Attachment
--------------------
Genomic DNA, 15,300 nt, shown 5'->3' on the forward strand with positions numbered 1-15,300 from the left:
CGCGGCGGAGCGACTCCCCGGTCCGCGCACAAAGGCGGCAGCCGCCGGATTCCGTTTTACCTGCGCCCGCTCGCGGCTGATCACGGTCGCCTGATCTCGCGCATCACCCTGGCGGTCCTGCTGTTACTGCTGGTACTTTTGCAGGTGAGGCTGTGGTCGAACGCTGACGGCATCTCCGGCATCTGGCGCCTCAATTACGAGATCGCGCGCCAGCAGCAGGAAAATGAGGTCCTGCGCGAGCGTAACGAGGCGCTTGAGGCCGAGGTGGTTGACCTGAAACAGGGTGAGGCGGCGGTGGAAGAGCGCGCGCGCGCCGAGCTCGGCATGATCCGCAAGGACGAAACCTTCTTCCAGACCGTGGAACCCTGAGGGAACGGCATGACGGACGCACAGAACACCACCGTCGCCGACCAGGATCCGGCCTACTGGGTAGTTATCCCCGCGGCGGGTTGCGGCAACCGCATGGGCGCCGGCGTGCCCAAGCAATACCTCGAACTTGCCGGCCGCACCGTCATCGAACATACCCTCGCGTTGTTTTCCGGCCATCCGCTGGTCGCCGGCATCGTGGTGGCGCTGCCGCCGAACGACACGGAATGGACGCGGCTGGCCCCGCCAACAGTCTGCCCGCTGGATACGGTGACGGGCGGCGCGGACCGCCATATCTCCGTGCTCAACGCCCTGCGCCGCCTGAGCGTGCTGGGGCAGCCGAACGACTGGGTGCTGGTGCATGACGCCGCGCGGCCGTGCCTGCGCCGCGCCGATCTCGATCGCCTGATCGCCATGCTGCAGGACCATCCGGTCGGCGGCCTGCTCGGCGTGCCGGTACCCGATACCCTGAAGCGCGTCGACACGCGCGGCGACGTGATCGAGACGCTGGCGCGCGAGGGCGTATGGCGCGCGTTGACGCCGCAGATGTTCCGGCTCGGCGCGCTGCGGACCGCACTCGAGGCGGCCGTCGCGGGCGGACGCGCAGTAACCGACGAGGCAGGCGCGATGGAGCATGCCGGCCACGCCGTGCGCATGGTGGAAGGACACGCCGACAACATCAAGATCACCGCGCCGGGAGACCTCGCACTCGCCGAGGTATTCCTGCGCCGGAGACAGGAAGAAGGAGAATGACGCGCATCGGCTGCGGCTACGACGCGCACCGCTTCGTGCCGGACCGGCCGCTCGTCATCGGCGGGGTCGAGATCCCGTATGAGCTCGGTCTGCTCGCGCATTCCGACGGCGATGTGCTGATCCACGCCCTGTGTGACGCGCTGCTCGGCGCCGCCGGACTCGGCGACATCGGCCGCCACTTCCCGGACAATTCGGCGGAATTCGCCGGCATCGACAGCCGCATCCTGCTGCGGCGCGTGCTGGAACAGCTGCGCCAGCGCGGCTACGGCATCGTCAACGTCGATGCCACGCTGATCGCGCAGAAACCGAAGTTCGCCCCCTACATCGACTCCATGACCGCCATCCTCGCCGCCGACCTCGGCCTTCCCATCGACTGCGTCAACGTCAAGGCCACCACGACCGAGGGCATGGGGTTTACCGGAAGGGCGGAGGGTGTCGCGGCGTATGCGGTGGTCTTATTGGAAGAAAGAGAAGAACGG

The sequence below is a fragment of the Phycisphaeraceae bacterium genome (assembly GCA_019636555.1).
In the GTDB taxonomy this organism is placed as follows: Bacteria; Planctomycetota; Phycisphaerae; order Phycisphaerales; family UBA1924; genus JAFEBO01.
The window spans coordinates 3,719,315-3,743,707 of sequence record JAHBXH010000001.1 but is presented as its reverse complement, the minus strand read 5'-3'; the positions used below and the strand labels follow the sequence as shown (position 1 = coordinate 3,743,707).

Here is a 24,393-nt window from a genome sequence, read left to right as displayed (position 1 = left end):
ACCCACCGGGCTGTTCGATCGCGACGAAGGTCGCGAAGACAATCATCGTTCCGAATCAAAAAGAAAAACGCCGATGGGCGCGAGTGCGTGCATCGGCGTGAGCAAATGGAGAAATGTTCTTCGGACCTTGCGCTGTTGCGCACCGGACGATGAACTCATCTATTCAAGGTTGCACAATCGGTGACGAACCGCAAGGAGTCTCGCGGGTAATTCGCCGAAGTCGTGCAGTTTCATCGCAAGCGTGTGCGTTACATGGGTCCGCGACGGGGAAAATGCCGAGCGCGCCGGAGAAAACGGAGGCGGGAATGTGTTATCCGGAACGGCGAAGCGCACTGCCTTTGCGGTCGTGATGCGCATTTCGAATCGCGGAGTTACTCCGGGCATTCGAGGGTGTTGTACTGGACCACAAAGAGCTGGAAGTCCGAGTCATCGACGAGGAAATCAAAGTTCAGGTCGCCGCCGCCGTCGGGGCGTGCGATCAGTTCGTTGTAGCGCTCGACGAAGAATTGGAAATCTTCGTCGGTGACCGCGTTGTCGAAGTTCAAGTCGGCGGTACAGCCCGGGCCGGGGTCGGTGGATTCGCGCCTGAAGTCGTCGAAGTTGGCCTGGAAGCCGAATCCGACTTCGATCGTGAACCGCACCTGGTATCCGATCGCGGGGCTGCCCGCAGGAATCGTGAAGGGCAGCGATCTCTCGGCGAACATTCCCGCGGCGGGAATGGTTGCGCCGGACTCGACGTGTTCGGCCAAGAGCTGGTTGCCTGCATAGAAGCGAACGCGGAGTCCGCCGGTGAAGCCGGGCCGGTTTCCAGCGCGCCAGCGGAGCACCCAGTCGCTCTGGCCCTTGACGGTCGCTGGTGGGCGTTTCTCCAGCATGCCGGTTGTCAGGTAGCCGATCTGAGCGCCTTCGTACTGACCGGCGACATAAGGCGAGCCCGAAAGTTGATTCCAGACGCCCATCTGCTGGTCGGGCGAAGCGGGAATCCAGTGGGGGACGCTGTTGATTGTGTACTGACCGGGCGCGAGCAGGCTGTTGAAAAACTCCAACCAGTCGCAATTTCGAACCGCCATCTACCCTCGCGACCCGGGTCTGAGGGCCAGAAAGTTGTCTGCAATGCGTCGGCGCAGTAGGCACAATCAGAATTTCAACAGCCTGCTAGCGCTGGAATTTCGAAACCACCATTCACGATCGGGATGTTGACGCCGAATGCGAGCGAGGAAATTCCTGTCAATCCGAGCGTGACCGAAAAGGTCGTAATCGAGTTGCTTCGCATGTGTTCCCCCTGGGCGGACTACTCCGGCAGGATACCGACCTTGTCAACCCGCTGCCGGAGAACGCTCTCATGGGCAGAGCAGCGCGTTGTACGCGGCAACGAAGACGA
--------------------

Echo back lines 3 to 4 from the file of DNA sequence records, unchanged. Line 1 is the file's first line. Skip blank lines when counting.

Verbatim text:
The sequence below is a fragment of the Phycisphaeraceae bacterium genome (assembly GCA_019636555.1).
In the GTDB taxonomy this organism is placed as follows: Bacteria; Planctomycetota; Phycisphaerae; order Phycisphaerales; family UBA1924; genus JAFEBO01.